Flashcards in Haemostasis Deck (23):
what is haemostasis?
Make a clot
Control the clotting
Breaking the clot down
What is the role of platelets in clotting?
Platelets are produced by megakaryocytes in the bone marrow.
They adhere to the vessel wall when it is damaged and there is exposure of underlying tissues.
Platelets adhere to collagen via von willebrand factor
Platelets then activate each other by secreting ADP and thromboxane. This also activates the clotting cascade
The result of this is to form a platelet plug.
What is the role of thrombin and fibrin in blood clotting?
Amplification system of precursor proteins generates thrombin
Thrombin converts soluble fibrinogen into insoluble fibrin
This enmeshes the platelet plug to make a stable clot
What is the role of thrombin inhibitors in blood clotting?
Stop excessive clotting.
Anticoagulation factors are: protein C, protein S, antithrombin, tissue factor pathway inhibitor
What is APTT?
Measures extrinsic pathway- injury to blood vessel from external force
What is PT?
Measures intrinsic pathway- damage to blood vessel from internal force eg atheroma.
Which clotting factors influence PT?
Which clotting factors influence APTT?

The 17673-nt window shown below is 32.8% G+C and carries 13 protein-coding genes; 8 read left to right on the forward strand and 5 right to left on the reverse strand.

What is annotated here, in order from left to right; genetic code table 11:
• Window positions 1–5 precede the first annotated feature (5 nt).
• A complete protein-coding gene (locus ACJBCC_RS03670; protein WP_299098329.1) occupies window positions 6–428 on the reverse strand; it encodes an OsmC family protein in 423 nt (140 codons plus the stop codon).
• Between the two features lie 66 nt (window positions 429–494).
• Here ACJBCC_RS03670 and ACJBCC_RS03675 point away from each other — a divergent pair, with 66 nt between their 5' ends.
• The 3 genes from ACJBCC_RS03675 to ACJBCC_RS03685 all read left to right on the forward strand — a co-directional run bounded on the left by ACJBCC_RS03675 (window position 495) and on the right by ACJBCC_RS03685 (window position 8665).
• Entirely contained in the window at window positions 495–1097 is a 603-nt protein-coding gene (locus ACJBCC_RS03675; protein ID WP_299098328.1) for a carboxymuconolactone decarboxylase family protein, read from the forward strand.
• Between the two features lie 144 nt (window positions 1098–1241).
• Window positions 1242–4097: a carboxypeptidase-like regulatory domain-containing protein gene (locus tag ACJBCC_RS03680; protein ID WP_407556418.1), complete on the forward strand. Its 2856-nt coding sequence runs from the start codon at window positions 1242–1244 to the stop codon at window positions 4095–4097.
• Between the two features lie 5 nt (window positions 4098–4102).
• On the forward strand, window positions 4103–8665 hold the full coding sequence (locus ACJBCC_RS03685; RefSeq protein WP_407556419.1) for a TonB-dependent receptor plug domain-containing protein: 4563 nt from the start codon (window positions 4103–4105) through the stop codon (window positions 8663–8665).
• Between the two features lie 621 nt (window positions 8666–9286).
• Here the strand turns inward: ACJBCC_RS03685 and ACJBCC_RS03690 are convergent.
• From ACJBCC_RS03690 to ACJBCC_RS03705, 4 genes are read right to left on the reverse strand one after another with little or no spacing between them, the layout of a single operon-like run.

What are the 3 major reasons why you might develop thrombocytopenia?
Trapping of platelets
What might cause decreased production of platelets?
Heavy alcohol consumption
Why might platelets become trapped in the spleen?
In cases of splenomegaly eg portal hypertension/ viral infections/ EBV
What might cause increased destruction of platelets?
Immune thrombocytopenia (lupus and RA), bacteremia, thrombotic thrombocytopenic purpura
Medications- such as heparin
Which clotting factor are haemophilia A patients deficient in?
What clotting factor are haemophilia B patients deficient in?
How is haemophilia inherited?
X linked recessive
How will patients with haemophilia present?
Bleeding into muscles and joints
How is haemophilia treated?
With recombinant clotting factor that is missing.
What is the mode of inheritance of von willebrand disease?
What is von willebrand disease?
Abnormal platelet adhesion to vessel wall which causes skin and mucous membrane bleeding.
What is hereditary haemorrhagic telangiectasia?
Autosomal dominant condition which is characterised by microvascular swellings. GI haemorrhage can lead to iron deficiency anaemia.
What is DIC?
Disseminated intravascular coagulation
Its a type of microangiopathic haemolytic anaemia
Pathological activation of coagulation, numerous mimcrothrombi are formed in circulation, this uses up clotting factors and platelets
What will you expect in the blood results of A. DIC patient?
Prolonged INR, APTT, low fibrinogen, raised D dimers.